Cheap Smartphones

Buyer beware.

[Wednesday-morning update]

Related: A law to require disclosure of microphones and cameras in devices. Yes. I consider selling a device with a mic and camera, that the seller doesn’t tell you about, to be an invasion of privacy. I keep a shutter over the camera on my laptop, but I don’t have an easy way to disable its mic. Fortunately, since I run Linux on it, it’s unlikely that it’s spying on me.

[Bumped]

13 thoughts on “Cheap Smartphones”

  1. For years I have been wondering when someone will offer a “free” smartphone or tablet funded entirely by advertising. There may not really be enough potential users to turn a profit.

  2. They raise good points in the article, but the real issue is that smartphones in general are downright Orwellian in their invasiveness.

    I use a plain old dumb fliphone, it’s just a phone. I cut its GPS antenna when I got it (the idea of being tracked is reprehensible, and it boggles my mind how many people are stupid enough to be okay with this, yet would be upset about someone peeking in their home’s windows at night), also to save battery (The phone having GPS is no use to me, at all, as it’s just a phone) plus I usually carry the phone shut off. Can I do apps? No, but except when I’m traveling, I rarely want to while out.

    Battery life? I charge my phone about once a month, whether it needs it or not.

    One more reason I won’t use a smartphone; size. The things are freaking huge, which is not something I’d be okay with for my pocket.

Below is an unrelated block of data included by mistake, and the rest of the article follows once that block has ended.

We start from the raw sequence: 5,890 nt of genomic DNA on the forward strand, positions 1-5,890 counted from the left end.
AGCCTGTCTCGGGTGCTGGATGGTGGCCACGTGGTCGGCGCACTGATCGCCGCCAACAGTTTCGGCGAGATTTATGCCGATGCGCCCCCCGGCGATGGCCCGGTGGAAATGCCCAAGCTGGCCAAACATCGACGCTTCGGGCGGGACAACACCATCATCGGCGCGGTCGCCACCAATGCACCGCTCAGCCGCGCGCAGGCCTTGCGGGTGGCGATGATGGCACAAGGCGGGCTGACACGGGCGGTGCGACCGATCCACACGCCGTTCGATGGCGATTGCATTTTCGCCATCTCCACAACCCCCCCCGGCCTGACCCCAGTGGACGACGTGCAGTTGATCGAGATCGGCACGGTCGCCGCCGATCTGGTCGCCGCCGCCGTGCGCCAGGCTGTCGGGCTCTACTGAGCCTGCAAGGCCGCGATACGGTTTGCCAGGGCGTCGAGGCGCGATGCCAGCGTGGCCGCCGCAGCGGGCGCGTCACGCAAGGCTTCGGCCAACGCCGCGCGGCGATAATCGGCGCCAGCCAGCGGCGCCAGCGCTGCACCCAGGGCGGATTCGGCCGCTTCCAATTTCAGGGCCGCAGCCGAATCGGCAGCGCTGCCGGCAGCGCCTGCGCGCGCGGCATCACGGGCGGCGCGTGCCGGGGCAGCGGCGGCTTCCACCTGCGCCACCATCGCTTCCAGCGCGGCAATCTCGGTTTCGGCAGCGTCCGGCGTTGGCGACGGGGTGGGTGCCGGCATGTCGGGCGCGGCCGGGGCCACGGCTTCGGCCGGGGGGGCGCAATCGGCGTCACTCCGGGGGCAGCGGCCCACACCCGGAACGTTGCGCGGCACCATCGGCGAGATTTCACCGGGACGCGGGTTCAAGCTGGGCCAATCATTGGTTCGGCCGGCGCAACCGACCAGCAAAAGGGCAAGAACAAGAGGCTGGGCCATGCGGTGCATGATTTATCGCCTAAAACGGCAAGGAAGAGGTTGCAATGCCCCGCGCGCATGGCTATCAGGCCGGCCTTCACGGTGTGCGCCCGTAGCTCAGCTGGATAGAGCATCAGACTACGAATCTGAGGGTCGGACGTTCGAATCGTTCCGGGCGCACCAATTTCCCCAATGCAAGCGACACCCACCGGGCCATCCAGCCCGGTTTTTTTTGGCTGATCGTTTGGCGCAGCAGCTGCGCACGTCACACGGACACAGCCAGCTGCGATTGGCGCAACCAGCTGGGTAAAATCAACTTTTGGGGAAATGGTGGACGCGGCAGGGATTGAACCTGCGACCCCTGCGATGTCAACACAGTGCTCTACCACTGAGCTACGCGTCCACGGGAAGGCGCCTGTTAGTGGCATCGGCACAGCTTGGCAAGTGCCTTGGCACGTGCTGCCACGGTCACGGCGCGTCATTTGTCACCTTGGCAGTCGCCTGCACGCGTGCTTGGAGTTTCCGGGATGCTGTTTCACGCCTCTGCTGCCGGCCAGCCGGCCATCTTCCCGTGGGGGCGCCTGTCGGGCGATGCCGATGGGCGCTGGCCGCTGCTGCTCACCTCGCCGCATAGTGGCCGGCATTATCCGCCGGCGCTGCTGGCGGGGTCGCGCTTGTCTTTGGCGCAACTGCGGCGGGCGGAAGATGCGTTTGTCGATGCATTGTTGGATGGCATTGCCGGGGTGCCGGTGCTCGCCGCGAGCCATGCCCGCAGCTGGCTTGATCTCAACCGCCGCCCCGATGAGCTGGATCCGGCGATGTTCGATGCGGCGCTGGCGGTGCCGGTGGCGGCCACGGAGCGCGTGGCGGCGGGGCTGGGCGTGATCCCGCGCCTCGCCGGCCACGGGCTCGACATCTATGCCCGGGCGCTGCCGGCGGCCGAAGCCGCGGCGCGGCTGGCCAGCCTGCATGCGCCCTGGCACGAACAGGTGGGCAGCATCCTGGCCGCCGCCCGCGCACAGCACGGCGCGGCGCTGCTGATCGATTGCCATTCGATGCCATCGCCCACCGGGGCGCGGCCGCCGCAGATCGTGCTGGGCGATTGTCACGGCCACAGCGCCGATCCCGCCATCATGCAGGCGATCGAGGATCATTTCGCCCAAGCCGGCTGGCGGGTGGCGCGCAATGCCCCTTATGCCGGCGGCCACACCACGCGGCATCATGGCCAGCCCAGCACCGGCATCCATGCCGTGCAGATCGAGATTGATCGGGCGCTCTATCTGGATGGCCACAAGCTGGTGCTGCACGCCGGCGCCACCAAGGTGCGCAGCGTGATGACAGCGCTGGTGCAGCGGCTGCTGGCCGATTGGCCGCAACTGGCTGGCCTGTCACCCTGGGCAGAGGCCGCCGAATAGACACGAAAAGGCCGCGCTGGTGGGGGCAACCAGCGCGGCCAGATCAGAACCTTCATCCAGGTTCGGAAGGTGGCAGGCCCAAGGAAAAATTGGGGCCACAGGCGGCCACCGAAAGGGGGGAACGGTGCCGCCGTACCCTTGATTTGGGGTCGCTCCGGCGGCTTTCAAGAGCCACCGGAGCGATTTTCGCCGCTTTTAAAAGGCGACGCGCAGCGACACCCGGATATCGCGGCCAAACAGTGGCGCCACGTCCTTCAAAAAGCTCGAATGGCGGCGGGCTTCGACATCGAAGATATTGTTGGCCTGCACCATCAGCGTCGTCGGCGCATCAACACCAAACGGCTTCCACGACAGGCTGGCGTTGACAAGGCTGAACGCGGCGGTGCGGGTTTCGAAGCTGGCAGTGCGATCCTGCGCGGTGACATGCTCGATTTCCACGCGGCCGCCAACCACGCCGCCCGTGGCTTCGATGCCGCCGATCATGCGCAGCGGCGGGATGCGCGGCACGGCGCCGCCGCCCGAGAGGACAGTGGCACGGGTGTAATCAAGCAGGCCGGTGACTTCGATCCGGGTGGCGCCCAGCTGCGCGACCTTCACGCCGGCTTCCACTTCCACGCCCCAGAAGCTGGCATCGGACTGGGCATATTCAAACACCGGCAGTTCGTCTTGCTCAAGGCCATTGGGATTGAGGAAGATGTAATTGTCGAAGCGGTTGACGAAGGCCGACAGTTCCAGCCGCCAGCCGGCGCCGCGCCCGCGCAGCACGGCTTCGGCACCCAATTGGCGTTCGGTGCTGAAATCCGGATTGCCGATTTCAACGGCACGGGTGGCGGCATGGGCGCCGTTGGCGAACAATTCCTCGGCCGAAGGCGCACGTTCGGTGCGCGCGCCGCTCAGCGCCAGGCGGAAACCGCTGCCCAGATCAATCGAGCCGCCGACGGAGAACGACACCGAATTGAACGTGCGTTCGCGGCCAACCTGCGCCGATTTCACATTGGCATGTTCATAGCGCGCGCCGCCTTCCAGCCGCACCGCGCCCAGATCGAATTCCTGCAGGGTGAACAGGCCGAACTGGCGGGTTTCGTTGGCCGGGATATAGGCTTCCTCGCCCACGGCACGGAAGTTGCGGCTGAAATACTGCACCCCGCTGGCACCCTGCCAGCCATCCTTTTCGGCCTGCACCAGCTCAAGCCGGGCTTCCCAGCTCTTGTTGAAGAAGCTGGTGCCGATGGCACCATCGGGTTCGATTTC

BTW, my “service plan” is pay-as-you-go, and costs me $7 a month.

  3. The most I’ve ever paid for a smartphone is $150. I always buy used phones at least 2 generations older than current models. Typing this on my Galaxy S6.

  4. Heh, I just bought the Galaxy Fold – it’s crazy expensive, and very likely to break. Handle like eggs! For me, the benefits outweigh the costs/risk. Different strokes for different folks.

    The real story here is that people that couldn’t afford a phone previously can now afford a phone. As long as the privacy issue is communicated, this is a good thing. I wouldn’t buy one, of course. But someone that just immigrated and is just starting out that needs a phone to get a job? For them, it is a life safer.

    1. Hope your Fold stays together better than that one guy who says the embossed SAMSUNG letters on the spine are falling off.

  5. I use a Nokia vintage 1995, not even a flip phone. It has no text capability, and I don’t use it for voice calls. Instead, I send messages via Morse code. My phone has 15 pounds of copper screen wrapped around it to avoid location sensing. It’s also wrapped in Radar Absorption Material, and the outside is painted with universal camouflage. The telephone company has it registered to “Lucy, Mother of Man” and the bills go to an address in Ethiopia where no one by that name has lived for 3.2 million years (last Friday). I have it carried by a Sherpa named Angtharkay who stays 100 yards away from me. Even when I’m using it, Angtharkay and I shout questions and answers to each other without any intervening electromagnetic signaling. And we speech Cherokee, so that almost no one can figure out what we’re saying.

    It costs me about $150,000.00 a year to maintain this arrangement, but I feel that my privacy and security are well worth the expenditure.

    It does, however, make it a bitch to play Clash of Clans..

        1. I think you have this backwards.

          A large number of people except for the Senator from Massachusetts are able to listen in on your communications.

  6. ” I don’t have an easy way to disable its mic.”

    You know how to take computers apart. It shouldn’t be too hard to find and disconnect the wire. (I realize that 1, that may not be easy and B, you may actually want to use it sometimes.)

    1. Yeah, I went ahead and did that to prevent eavesdropping by my Amazon Echo.

      So now I call out “Alexa!”, “Alexa!” and the fine thing just sets there and doesn’t do anything.

      Bummer!

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